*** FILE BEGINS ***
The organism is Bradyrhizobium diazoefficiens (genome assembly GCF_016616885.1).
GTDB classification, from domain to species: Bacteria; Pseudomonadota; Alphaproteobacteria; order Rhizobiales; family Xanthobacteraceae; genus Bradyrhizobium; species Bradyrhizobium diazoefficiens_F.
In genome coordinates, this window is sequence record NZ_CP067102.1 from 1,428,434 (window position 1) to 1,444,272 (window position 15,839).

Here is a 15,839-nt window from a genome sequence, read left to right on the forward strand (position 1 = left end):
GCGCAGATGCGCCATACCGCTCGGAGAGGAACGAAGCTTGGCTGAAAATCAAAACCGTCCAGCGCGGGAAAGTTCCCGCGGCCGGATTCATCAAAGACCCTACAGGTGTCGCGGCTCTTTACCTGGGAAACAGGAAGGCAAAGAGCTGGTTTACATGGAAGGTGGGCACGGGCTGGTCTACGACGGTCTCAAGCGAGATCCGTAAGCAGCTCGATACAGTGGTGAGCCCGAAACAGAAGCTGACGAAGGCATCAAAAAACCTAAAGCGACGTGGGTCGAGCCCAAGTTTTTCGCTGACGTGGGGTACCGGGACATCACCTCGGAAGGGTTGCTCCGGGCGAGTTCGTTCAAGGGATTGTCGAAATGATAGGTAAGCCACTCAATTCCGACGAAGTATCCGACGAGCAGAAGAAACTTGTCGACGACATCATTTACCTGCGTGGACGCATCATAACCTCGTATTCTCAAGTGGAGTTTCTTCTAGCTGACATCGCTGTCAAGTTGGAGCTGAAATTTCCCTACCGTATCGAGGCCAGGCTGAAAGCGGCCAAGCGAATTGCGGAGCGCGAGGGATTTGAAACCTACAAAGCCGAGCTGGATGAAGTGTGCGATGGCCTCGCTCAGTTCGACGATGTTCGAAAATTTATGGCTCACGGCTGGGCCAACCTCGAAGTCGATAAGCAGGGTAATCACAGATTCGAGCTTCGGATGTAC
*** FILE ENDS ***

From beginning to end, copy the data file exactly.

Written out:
The organism is Bradyrhizobium diazoefficiens (genome assembly GCF_016616885.1).
GTDB classification, from domain to species: Bacteria; Pseudomonadota; Alphaproteobacteria; order Rhizobiales; family Xanthobacteraceae; genus Bradyrhizobium; species Bradyrhizobium diazoefficiens_F.
In genome coordinates, this window is sequence record NZ_CP067102.1 from 1,428,434 (window position 1) to 1,444,272 (window position 15,839).

Here is a 15,839-nt window from a genome sequence, read left to right on the forward strand (position 1 = left end):
GCGCAGATGCGCCATACCGCTCGGAGAGGAACGAAGCTTGGCTGAAAATCAAAACCGTCCAGCGCGGGAAAGTTCCCGCGGCCGGATTCATCAAAGACCCTACAGGTGTCGCGGCTCTTTACCTGGGAAACAGGAAGGCAAAGAGCTGGTTTACATGGAAGGTGGGCACGGGCTGGTCTACGACGGTCTCAAGCGAGATCCGTAAGCAGCTCGATACAGTGGTGAGCCCGAAACAGAAGCTGACGAAGGCATCAAAAAACCTAAAGCGACGTGGGTCGAGCCCAAGTTTTTCGCTGACGTGGGGTACCGGGACATCACCTCGGAAGGGTTGCTCCGGGCGAGTTCGTTCAAGGGATTGTCGAAATGATAGGTAAGCCACTCAATTCCGACGAAGTATCCGACGAGCAGAAGAAACTTGTCGACGACATCATTTACCTGCGTGGACGCATCATAACCTCGTATTCTCAAGTGGAGTTTCTTCTAGCTGACATCGCTGTCAAGTTGGAGCTGAAATTTCCCTACCGTATCGAGGCCAGGCTGAAAGCGGCCAAGCGAATTGCGGAGCGCGAGGGATTTGAAACCTACAAAGCCGAGCTGGATGAAGTGTGCGATGGCCTCGCTCAGTTCGACGATGTTCGAAAATTTATGGCTCACGGCTGGGCCAACCTCGAAGTCGATAAGCAGGGTAATCACAGATTCGAGCTTCGGATGTAC